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TheChineseSoupLady.com is a family project between sisters surnamed “Tong” (Lisa & Tracy).  The word Tong (湯) literally translates to the word “soup” in Cantonese.   In Hong Kong, people call us  湯 小 妹 which literally translates to “Soup Lady”.

When we were younger and trying to determine which utensils to lay out on the dinner table, we would ask our parents “Is there a soup for tonight?” and our  parents would always say, “We are all soups!”

And more often than not, dinner did include a brothy, rich, nutritious and delicious chinese-style soup along with our dinner every night.   Our parents would make sure that the soup they created suited our current needs based on the weather (winter / summer), our state of health, and also to balance the meal in terms of flavour and heatiness.

So it’s not surprising that as we grew up, moved out of our home, and were left to fend and cook for ourselves that we became interested in learning more about chinese soups, what they were good for, and how to make them ourselves.

Our soups are all natural and healthy.  We strive for ingredients from its purest form and with some time and patience, you’ve got yourselves a homemade, ready-to-serve soup.

This blog is to share our learning journey with you.

Enjoy!

Please note that all ingredients and soups are photographed by yours truly.  We also make all the soups ourselves and prep all the ingredients needed for the soups.  While we do use various references for the recipes, everything shown and explained here is done with our genuine tender loving care!

 

63 Comments »

  • Florentina says:

    Je ѕuis arrivée sur ton site internet par hasard et puis
    je ne le regretrte ƿas du toսt !!!

  • mohan says:

    send me Cantonese soup starter recpies

  • sue says:

    Notify me of new posts by email.

  • LadyTong says:

    Dear Sue, you can actually use a RSS feed to notify you via email. I have a “subscribe in a reader” button. Hope this helps! Lisa

  • Helena Yan says:

    Hi soup lady,

    would you have a recipe for spaghetti squash soup (chinese)?

    thanks,
    Helena

  • LadyTong says:

    Dear Helena, no I don’t, I’m sorry – however I am intrigued. For starters, I didn’t even know there was such a veggie. Is it available for purchase in HK? And secondly, didn’t know you could make soup with it! I will definitely ask my veggie vendor when I go next time. Did you come across such a recipe? and for Chinese soups? Thanks for sharing! Love discoveries… Lisa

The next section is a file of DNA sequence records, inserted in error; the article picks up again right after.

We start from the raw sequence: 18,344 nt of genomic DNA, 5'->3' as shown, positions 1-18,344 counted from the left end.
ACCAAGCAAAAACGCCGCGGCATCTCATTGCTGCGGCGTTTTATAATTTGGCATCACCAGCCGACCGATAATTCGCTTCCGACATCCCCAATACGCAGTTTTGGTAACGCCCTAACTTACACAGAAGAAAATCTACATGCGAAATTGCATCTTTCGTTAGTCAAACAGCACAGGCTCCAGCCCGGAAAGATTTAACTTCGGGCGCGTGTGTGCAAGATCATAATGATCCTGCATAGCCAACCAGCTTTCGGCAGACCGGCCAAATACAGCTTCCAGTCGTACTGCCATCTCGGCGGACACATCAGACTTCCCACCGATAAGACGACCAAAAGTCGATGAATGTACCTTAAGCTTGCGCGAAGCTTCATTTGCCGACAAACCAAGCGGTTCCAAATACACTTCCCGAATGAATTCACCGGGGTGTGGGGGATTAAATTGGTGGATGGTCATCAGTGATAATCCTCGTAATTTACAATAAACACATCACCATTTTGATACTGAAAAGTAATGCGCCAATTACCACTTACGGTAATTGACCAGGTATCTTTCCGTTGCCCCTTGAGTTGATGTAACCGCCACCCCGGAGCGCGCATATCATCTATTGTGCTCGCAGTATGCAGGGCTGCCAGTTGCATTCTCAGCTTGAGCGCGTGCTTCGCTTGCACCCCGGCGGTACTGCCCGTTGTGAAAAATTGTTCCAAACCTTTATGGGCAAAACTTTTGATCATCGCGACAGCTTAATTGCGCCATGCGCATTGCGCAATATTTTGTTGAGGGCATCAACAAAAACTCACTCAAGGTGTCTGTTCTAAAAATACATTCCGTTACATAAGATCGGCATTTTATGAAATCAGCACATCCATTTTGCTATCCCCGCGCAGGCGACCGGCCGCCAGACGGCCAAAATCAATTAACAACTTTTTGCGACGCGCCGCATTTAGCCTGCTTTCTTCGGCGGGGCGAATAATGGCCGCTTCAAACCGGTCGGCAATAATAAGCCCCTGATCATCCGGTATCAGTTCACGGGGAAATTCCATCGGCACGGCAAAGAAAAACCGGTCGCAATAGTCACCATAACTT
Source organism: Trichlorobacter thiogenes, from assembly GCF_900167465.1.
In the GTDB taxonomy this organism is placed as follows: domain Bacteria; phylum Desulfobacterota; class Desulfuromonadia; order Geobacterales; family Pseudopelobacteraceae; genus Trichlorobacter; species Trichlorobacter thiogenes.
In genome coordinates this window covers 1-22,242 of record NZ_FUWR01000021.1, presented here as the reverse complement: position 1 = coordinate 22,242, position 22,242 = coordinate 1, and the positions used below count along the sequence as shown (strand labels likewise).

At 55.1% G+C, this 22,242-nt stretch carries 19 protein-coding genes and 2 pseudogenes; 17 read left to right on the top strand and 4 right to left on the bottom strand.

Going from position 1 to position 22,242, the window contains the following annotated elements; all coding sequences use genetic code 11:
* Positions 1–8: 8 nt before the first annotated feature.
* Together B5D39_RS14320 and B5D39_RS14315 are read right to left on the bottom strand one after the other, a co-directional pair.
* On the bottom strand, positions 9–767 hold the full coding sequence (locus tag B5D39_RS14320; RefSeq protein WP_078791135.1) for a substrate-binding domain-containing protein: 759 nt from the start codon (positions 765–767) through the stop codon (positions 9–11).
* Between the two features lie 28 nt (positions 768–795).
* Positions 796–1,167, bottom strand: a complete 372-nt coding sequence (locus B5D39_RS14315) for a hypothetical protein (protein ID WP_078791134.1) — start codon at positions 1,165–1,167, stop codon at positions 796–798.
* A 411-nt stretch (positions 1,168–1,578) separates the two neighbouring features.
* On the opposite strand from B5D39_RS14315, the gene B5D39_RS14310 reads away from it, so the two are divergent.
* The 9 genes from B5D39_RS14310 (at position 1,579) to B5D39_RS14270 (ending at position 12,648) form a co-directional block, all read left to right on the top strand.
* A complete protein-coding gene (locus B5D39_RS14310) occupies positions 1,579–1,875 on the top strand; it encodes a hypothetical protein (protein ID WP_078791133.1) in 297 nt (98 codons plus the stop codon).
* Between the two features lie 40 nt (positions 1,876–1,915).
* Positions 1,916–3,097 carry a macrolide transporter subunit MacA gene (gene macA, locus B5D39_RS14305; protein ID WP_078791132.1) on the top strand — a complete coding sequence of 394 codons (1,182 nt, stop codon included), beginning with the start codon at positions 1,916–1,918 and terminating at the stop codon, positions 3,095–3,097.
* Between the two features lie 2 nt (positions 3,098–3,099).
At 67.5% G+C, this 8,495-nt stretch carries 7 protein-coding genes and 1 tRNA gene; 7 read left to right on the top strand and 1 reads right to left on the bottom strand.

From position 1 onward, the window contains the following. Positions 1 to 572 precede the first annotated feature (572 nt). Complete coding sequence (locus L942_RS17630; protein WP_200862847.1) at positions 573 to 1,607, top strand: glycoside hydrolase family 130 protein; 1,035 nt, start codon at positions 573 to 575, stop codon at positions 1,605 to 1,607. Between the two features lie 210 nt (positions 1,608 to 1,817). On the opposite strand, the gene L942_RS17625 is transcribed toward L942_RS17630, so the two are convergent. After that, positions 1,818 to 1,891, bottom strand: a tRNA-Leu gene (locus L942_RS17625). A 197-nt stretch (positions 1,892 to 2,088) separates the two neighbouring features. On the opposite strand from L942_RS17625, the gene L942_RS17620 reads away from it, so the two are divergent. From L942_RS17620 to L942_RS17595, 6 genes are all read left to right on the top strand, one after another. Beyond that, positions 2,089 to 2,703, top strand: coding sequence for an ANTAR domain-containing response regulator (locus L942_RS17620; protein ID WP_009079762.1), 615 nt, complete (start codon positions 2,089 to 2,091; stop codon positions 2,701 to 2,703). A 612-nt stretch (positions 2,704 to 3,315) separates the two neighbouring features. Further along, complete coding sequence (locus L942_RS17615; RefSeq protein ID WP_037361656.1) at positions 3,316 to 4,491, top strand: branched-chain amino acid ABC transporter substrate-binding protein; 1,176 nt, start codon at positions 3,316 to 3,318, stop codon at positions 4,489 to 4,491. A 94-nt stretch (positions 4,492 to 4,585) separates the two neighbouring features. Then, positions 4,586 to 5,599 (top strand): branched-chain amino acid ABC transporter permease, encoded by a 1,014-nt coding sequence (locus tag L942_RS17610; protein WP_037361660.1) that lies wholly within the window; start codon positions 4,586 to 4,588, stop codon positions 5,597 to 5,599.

• jennifer says:

    Hi Soup Ladies,
    What type of soup can you make for someone healing from a stomach ulcer? Also what are some ways to make birds nest?
    I love you site and consult it often when cooking for my family. I can’t read chinese but can speak it fluently so your site being in English is a godsend. THANKS FOR SOME GREAT SOUP!

  • LadyTong says:

    Dear Jennifer – for any healing soups, try our worm grass one here: http://www.thechinesesouplady.com/worm-grass-chickensoup/ – the idea is that it’s a super healing soup. Anything with chicken, double-boiling, helps. The idea is to create a rich, nutritious, easy to digest soup that’s not cooling. Avoid radishes, carrots, ginseng (most are cooling, although there are also warm ginseng available). Use red dates, dried longans, worm grass, dried Chinese yams… hope this helps! With bird’s nest – we have a version here: http://www.thechinesesouplady.com/birds-nest-soup/ . The prep is actually more important for the bird’s nest soup than anything else! And use good quality bird’s nest, pick out all the feathers, extras you may find… g’luck! Do let us know how it carries on! Thanks for your support, we created this site exactly for that purpose! We don’t read Chinese either, so it’s been an exploratory adventure figuring out the translations!! Thanks for your continued support. Lisa & Tracy.

  • l carter says:

    Someone told me about eating in a Cantonese dim sum restaurant in Beijing recently. They served a soup containing pumpkin, lily bulbs, coconut milk, and walnuts. Do you have such a recipe? Or even the name?

    Thank you.

  • LadyTong says:

    Dear I Carter, I’m sorry, I haven’t heard of this before or tried it. Coconut milk isn’t a very common ingredient in the Northern parts of China as it’s not common. It’s actually not a very common ingredient within Chinese cuisine, so I’d be interested to try it too! Very sorry about this, but if you do find it, let me know!! Thanks, Lisa

  • Bethu says:

    Dear sir,

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  • Joyce says:

    Hi Lisa and Tracy!

    I am so glad to have found your site! You have such a amazing collections of soup that remind me so much of the soups I had growing up!

    I am so greatful that you also have posts on all the herbal ingredients and am so excited to start making more soups.

    My parents often drop off the herbal soup ingredients to me (I no longer live at home) but rarely give me full written directions on how to make the soups! Haha!

    Hope to learn a lot from you guys! :)

  • LadyTong says:

    Thanks, Joyce! Your feedback is touching! This is the one reason why we started this site – because we needed to retain this knowledge and culture when we can’t read / write Chinese! It’s been a fascinating journey so far learning this and hope to share more with people like us :) Thanks again and keep soup cooking! Lisa

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